Between Apples: Steve Jobs' NeXT Years

Between Apples: Steve Jobs' NeXT Years

Summary: Before he became the technology CEO who could do no wrong, I knew Steve Jobs during his "gap" years at NeXT Computer.


Most of you reading this knew the Steve Jobs who always had "One more thing" miracle up his sleeve to dazzle Apple's fans and leave Apple's rivals wondering what they could do to keep up with him. Others will recall the Apple of the two Steves and the pre-Mac Apple II series. Me? I knew the Steve Jobs who founded Next Computer in his exile from Apple

I've already written about NeXTStep, the first Unix desktop meant for a mass market, which lives on today in the form of its great-grandson Mac OS X, so I'm not going to rehash the company, its works of modern art that were also computers, and the operating system. Instead, I want to tell you about the Jobs I knew.

In recent years, Jobs was a very private man who ran a paranoid company that didn't have a minute for the press. In technology journalism circles it's become a joke how people chase the merest hint of news about a new Apple product. That wasn't the Jobs I knew.

The Jobs I knew was ever so slightly shaken when Apple, which he had turned into a two-billion dollar company before he'd turned 30, fired him in 1985. The Jobs I knew, from the late 80s to the mid-90s was happy to talk to me and the rest of the press. I like to think he rather liked me since I was one of the few people who took his new company, NeXT; his new PCs, the NeXT Cube and the NeXTStation, and his new operating system, NeXTStep seriously.

I do know that we talked fairly often, and while you could never accuse me of being an Apple fan boy, I too felt the effects of his "reality distortion field." Jobs could believe in something with so much passion, with so much conviction, that if you were near him, you too would believe in his vision.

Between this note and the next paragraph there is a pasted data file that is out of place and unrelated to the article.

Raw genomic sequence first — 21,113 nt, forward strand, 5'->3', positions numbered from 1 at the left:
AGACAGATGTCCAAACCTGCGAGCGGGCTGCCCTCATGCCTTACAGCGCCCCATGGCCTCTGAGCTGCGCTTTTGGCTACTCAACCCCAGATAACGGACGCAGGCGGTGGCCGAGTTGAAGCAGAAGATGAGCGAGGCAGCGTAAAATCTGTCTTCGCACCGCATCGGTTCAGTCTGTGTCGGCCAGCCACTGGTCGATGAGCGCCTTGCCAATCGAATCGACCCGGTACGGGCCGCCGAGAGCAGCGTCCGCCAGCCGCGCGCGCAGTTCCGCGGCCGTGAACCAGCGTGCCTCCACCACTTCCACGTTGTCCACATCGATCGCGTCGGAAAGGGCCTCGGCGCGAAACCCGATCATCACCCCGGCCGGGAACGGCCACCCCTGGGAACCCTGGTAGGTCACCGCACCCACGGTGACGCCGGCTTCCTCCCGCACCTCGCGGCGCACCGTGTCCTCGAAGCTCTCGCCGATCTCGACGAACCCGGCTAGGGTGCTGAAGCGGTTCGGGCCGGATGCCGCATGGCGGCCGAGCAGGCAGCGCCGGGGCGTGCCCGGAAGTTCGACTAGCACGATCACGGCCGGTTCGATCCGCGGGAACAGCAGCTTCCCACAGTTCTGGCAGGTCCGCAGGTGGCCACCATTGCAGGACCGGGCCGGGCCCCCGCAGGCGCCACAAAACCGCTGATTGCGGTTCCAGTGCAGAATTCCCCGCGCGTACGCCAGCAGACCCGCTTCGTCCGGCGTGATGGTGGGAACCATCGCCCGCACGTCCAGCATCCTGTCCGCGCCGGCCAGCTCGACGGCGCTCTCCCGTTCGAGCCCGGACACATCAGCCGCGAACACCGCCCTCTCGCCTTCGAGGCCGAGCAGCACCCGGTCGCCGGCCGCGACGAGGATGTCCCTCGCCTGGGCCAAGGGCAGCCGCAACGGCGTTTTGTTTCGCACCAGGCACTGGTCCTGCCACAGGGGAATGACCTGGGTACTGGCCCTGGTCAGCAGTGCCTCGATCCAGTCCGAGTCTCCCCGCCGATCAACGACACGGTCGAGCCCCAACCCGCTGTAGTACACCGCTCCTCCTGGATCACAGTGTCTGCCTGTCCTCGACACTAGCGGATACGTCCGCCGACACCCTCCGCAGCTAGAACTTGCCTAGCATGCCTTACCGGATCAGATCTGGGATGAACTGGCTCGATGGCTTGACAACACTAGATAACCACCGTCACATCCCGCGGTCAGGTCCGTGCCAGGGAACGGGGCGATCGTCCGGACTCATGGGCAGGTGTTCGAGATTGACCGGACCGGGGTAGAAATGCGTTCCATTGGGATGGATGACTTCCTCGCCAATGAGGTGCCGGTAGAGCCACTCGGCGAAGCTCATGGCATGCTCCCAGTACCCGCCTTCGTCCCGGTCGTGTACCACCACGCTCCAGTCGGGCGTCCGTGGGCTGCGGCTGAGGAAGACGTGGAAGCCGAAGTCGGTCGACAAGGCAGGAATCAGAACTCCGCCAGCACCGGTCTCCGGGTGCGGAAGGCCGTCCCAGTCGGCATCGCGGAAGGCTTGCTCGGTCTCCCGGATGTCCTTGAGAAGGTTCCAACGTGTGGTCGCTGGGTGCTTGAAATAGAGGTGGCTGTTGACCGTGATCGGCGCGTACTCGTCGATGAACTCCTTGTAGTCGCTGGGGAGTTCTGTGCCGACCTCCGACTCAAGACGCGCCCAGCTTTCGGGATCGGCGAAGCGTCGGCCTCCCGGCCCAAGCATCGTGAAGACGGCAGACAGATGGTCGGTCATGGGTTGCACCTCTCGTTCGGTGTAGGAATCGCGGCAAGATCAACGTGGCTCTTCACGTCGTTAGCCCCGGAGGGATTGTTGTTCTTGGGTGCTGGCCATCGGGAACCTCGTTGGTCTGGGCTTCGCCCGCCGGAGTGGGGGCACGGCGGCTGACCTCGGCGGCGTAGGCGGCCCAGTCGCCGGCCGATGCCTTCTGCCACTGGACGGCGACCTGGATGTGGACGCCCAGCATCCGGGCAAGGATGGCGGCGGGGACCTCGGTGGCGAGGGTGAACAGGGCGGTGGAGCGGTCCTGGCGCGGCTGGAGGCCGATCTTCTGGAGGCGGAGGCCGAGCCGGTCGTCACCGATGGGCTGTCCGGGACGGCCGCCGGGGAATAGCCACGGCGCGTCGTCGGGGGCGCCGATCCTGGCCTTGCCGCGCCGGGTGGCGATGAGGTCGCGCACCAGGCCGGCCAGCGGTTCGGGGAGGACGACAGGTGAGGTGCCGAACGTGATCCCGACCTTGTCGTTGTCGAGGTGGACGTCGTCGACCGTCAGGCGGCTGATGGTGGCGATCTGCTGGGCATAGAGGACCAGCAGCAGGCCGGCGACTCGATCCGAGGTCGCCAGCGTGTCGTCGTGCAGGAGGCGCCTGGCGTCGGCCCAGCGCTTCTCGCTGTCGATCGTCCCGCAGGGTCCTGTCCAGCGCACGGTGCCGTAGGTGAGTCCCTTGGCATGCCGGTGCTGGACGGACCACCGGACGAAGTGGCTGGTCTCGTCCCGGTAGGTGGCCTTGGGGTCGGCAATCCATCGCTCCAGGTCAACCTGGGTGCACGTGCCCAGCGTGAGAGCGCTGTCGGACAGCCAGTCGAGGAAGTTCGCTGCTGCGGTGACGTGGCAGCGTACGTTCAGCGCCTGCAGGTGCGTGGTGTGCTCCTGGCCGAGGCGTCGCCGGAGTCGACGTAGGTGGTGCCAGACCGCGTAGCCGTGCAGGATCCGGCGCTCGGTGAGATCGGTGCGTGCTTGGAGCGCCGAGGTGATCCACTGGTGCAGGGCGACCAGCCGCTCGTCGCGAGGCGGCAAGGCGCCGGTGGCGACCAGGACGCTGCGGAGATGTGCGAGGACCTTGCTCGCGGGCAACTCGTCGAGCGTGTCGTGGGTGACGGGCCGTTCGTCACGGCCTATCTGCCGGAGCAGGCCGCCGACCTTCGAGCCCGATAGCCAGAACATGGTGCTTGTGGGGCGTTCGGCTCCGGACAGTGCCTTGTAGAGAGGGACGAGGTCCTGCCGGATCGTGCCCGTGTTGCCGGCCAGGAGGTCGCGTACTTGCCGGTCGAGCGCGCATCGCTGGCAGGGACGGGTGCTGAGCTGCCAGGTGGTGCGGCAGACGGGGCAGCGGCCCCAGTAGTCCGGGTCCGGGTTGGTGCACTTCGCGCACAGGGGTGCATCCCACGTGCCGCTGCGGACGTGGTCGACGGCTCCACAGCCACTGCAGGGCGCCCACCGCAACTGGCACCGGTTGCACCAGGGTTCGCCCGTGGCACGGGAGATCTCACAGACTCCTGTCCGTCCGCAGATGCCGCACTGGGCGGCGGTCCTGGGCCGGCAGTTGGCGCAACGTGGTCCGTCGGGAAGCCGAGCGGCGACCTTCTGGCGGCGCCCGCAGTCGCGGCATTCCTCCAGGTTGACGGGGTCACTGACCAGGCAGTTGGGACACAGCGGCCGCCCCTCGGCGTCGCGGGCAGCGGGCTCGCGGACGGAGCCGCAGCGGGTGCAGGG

Over the years I've met many charismatic people. No one, but no one had as much charisma as Jobs when he was on. Not George Clooney, not Bill Clinton, and certainly no one in the technology field even came close.

I've also had the privilege of meeting many brilliant people. Jobs may have been the brightest of them all. Certainly, I can't think of anyone else who combined so much native genius with such a driving work-ethic and that gift of persuasion that could get others to help him create his technology dreams.

I think sometimes people forget that Jobs wasn't just about those wonderful iDevices that we can't get enough of. At the same time he was staring NeXT, he was also founding Pixar, the company that redefined animation, and laying the foundation for the Mac's object-oriented software development environment Cocoa. Any of these things: the founding of Apple, NeXT, Pixar, or making object-oriented software development mainstream, would have been enough to make Jobs a name that would live history. Put it all together and you have a unique individual.